The pound rose marginally on Thursday after trading remained subdued amidst a lack of data for most currencies – apart from the dollar, that is, which increased after Retail Sales beat estimates in May.

The Chancellor of the Exchequer announced that he was selling the government’s stake in Royal Bank of Scotland, which it bailed out during the financial crisis. The sale would result in the crystallization of a 7bn loss. Nevertheless it has been calculated that the governments total stake in all British banks if sold, would actually generate a 15bn profit, which was more that the chancellor at the time of the crisis, Alistair Darling had forecast.

The money will contribute to eradicating the budget deficit, which the government is keen to balance as soon as possible. Markets were mildly positive following the release of the news.

The pound may also have been supported by comments the chancellor made about Europe in which he argued that the U.K needed to try to renegotiate its place in a two-stream Europe, with the euro and non-euro countries treated differently, and the latter (including the U.K) having much looser ties to the E.U. His comments, which were broadly pro-euro and for the U.K staying in, may have helped to allay fears investors had of a Brexit.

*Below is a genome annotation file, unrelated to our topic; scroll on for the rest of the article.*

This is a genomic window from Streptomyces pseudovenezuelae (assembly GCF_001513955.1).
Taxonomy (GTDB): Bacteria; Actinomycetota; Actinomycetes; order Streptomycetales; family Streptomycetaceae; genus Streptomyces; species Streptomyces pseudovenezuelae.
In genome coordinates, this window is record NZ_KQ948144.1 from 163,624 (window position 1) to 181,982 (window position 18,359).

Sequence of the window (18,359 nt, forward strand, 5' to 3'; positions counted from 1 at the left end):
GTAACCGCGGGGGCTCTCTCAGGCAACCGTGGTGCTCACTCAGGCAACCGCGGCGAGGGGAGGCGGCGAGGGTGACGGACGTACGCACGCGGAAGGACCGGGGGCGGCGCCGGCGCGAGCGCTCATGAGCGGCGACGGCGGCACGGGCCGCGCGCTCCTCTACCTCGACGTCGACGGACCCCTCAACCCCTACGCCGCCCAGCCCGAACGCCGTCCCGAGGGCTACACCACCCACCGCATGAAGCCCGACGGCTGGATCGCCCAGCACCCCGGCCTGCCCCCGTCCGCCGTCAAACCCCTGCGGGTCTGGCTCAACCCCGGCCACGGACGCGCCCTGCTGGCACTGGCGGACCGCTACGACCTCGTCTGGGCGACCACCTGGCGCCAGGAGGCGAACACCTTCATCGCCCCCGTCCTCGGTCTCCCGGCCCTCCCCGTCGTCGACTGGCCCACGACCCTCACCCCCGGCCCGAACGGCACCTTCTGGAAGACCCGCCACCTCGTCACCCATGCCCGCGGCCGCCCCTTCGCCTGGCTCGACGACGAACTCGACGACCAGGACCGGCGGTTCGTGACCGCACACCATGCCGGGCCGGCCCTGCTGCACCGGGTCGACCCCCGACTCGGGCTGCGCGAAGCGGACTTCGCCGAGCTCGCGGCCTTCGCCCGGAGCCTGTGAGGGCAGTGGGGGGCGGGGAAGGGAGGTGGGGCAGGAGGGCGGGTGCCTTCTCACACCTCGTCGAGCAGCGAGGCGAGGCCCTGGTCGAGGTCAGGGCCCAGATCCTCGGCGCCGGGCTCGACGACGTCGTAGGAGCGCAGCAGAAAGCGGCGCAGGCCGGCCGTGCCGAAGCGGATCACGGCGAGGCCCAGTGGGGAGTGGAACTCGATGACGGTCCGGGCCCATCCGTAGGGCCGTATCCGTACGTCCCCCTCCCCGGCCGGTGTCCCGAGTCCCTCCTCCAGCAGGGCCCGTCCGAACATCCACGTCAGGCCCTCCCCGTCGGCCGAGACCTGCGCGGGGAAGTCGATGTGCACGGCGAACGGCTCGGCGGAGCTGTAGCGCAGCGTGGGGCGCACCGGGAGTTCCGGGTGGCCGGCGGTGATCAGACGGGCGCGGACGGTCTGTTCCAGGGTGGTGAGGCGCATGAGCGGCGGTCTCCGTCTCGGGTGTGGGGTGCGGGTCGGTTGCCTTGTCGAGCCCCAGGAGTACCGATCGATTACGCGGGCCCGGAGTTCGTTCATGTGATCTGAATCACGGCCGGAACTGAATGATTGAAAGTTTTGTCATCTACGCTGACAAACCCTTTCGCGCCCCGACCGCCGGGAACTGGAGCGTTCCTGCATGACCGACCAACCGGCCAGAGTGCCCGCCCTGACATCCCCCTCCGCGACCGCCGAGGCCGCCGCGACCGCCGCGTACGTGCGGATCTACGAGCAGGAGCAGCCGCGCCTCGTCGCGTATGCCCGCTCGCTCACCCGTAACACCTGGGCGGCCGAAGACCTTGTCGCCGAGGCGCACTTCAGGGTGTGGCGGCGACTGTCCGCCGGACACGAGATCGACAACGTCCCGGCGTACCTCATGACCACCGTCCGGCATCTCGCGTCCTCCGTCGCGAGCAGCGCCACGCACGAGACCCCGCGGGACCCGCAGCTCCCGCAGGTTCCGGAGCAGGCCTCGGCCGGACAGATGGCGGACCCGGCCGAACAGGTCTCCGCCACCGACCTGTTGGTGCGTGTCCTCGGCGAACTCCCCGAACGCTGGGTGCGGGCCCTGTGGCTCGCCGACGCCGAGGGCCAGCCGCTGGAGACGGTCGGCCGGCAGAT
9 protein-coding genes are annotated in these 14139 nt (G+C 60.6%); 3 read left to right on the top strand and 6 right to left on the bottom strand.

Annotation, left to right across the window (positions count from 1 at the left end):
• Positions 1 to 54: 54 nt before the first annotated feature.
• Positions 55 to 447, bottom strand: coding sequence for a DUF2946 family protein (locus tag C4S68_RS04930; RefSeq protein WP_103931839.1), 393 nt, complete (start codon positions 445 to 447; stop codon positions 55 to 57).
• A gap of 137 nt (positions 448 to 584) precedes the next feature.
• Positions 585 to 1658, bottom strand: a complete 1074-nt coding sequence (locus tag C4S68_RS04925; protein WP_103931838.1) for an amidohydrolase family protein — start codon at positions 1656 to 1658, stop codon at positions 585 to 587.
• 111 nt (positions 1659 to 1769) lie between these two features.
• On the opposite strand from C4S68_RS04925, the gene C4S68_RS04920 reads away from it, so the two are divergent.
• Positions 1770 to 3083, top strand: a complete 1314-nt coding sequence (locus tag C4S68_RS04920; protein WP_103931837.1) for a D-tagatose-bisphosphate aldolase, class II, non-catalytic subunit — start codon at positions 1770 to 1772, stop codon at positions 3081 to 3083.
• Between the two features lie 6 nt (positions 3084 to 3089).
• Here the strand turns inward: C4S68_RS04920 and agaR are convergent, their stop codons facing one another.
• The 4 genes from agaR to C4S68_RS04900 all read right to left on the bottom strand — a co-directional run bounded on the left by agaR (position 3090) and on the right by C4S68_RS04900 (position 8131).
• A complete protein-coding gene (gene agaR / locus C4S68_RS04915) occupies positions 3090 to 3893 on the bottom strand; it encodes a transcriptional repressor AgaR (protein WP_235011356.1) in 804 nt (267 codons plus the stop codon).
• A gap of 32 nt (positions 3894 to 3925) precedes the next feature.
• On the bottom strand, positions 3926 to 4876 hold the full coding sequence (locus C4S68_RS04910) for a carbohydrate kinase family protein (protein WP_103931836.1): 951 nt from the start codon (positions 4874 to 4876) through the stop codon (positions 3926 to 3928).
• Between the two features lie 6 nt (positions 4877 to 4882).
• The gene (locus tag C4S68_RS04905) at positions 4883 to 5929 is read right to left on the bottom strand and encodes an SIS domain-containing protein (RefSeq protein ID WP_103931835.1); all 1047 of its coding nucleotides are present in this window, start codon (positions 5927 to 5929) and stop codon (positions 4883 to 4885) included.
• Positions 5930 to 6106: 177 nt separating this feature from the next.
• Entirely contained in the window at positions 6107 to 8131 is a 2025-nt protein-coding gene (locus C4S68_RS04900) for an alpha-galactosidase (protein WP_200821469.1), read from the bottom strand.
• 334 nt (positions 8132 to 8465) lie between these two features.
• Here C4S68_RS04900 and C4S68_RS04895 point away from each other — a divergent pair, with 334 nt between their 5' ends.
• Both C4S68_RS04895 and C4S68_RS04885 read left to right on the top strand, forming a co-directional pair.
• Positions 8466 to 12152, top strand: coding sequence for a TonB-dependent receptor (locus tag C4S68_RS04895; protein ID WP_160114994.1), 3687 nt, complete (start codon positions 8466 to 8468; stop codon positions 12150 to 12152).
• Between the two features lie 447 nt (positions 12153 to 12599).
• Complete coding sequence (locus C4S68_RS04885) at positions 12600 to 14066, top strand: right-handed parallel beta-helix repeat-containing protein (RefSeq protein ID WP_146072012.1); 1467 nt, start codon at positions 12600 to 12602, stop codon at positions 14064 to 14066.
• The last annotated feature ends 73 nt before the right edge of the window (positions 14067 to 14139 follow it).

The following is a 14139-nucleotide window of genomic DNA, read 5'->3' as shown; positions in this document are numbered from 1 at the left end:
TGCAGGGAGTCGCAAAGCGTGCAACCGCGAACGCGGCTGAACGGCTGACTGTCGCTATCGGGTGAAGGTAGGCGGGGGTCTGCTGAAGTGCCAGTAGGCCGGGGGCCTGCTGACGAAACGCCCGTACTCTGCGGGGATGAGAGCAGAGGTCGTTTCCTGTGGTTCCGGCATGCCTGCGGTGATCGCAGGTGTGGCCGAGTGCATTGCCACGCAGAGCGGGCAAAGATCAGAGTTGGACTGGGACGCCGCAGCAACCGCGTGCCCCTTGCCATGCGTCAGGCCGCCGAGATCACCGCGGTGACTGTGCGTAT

JPY

The yen lost ground slightly against the dollar as it corrected itself after Wednesday’s over reaction to the BOJ’s assertion that the currency was ‘unlikely’ to weaken further. the yen was trading at 123.56 per dollar late in the New York session.

A person close to the Japanese government suggested Thursday that Prime Minister Abe’s administration was displeased with Governor Kuroda’s remarks and considered them ‘careless’. Japanese Finance Ministry officials take a dim view of comments made by the central bank that cause currency fluctuations.